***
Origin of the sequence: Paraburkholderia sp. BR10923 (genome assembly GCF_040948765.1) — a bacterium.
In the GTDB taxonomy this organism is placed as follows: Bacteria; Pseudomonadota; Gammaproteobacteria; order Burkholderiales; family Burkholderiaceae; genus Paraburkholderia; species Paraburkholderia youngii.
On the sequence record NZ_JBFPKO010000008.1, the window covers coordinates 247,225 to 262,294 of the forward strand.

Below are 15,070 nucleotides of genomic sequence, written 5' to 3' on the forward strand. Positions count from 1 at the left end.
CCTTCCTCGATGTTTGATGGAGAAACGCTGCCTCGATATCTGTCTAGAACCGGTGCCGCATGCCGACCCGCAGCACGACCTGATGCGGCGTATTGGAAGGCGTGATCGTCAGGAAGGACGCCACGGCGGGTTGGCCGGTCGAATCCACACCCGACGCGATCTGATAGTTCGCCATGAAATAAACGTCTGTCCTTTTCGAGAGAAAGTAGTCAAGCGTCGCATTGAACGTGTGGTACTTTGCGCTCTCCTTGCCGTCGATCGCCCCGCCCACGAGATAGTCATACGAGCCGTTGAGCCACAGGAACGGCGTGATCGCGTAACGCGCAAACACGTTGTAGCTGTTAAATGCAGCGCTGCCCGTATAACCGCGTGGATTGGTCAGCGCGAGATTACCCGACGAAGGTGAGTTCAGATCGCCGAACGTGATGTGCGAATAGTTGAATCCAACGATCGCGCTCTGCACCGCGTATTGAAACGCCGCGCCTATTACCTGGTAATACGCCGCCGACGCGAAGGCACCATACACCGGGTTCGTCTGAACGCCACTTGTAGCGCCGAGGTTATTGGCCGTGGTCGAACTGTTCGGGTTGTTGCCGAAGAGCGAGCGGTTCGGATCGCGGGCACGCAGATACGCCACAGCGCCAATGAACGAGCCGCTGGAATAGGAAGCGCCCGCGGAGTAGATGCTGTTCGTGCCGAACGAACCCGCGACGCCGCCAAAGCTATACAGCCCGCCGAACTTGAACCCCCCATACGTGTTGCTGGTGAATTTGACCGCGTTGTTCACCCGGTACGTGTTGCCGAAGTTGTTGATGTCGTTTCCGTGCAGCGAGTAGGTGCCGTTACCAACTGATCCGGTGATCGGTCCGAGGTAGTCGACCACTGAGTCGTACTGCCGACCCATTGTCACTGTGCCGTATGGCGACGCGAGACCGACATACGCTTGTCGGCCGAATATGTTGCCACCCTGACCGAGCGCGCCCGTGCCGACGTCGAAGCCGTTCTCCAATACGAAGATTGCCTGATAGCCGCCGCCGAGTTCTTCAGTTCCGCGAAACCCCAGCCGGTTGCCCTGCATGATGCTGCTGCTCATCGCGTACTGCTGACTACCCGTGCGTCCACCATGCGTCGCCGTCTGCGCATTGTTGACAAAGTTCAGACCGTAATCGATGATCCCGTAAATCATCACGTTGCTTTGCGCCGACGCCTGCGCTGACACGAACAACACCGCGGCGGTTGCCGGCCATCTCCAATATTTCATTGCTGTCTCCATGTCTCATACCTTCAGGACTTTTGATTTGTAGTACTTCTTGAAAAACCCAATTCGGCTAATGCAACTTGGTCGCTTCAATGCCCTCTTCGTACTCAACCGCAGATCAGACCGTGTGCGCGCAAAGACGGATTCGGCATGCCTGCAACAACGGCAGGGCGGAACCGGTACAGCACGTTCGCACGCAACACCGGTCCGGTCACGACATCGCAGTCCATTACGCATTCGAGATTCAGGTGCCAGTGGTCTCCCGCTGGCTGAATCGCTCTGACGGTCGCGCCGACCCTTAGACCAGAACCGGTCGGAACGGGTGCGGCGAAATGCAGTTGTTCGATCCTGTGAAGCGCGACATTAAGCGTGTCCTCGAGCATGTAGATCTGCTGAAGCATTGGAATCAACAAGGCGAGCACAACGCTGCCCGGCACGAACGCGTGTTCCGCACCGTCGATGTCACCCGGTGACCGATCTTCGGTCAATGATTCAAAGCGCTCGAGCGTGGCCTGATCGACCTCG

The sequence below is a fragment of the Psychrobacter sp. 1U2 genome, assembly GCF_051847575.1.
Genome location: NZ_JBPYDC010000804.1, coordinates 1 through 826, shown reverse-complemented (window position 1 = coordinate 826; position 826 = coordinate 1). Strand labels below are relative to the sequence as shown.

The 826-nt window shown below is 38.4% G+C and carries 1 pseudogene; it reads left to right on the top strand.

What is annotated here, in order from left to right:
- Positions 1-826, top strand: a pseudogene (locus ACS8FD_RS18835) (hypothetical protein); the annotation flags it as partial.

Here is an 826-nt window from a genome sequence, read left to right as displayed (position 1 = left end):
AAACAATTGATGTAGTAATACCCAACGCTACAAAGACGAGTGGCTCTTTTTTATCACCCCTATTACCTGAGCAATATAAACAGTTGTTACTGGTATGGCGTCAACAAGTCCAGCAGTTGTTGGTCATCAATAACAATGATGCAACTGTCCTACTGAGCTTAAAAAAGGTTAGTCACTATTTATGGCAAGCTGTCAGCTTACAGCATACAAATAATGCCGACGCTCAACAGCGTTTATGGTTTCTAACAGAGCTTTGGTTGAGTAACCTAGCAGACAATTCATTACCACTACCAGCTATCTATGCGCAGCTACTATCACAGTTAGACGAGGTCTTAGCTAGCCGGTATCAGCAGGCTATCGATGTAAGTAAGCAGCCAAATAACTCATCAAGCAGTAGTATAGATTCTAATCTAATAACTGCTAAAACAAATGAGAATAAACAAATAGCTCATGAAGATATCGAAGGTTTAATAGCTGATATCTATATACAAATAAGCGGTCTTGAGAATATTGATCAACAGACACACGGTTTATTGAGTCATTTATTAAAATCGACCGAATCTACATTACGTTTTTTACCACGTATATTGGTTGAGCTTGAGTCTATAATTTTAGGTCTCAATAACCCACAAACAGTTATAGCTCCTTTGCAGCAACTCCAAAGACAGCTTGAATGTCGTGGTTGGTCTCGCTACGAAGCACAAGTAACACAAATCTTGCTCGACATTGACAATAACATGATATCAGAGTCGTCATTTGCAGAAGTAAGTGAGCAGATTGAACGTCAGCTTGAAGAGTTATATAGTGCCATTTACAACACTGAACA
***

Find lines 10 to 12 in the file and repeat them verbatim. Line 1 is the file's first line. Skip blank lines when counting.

- Positions 1-826, top strand: a pseudogene (locus ACS8FD_RS18835) (hypothetical protein); the annotation flags it as partial.

Here is an 826-nt window from a genome sequence, read left to right as displayed (position 1 = left end):
AAACAATTGATGTAGTAATACCCAACGCTACAAAGACGAGTGGCTCTTTTTTATCACCCCTATTACCTGAGCAATATAAACAGTTGTTACTGGTATGGCGTCAACAAGTCCAGCAGTTGTTGGTCATCAATAACAATGATGCAACTGTCCTACTGAGCTTAAAAAAGGTTAGTCACTATTTATGGCAAGCTGTCAGCTTACAGCATACAAATAATGCCGACGCTCAACAGCGTTTATGGTTTCTAACAGAGCTTTGGTTGAGTAACCTAGCAGACAATTCATTACCACTACCAGCTATCTATGCGCAGCTACTATCACAGTTAGACGAGGTCTTAGCTAGCCGGTATCAGCAGGCTATCGATGTAAGTAAGCAGCCAAATAACTCATCAAGCAGTAGTATAGATTCTAATCTAATAACTGCTAAAACAAATGAGAATAAACAAATAGCTCATGAAGATATCGAAGGTTTAATAGCTGATATCTATATACAAATAAGCGGTCTTGAGAATATTGATCAACAGACACACGGTTTATTGAGTCATTTATTAAAATCGACCGAATCTACATTACGTTTTTTACCACGTATATTGGTTGAGCTTGAGTCTATAATTTTAGGTCTCAATAACCCACAAACAGTTATAGCTCCTTTGCAGCAACTCCAAAGACAGCTTGAATGTCGTGGTTGGTCTCGCTACGAAGCACAAGTAACACAAATCTTGCTCGACATTGACAATAACATGATATCAGAGTCGTCATTTGCAGAAGTAAGTGAGCAGATTGAACGTCAGCTTGAAGAGTTATATAGTGCCATTTACAACACTGAACA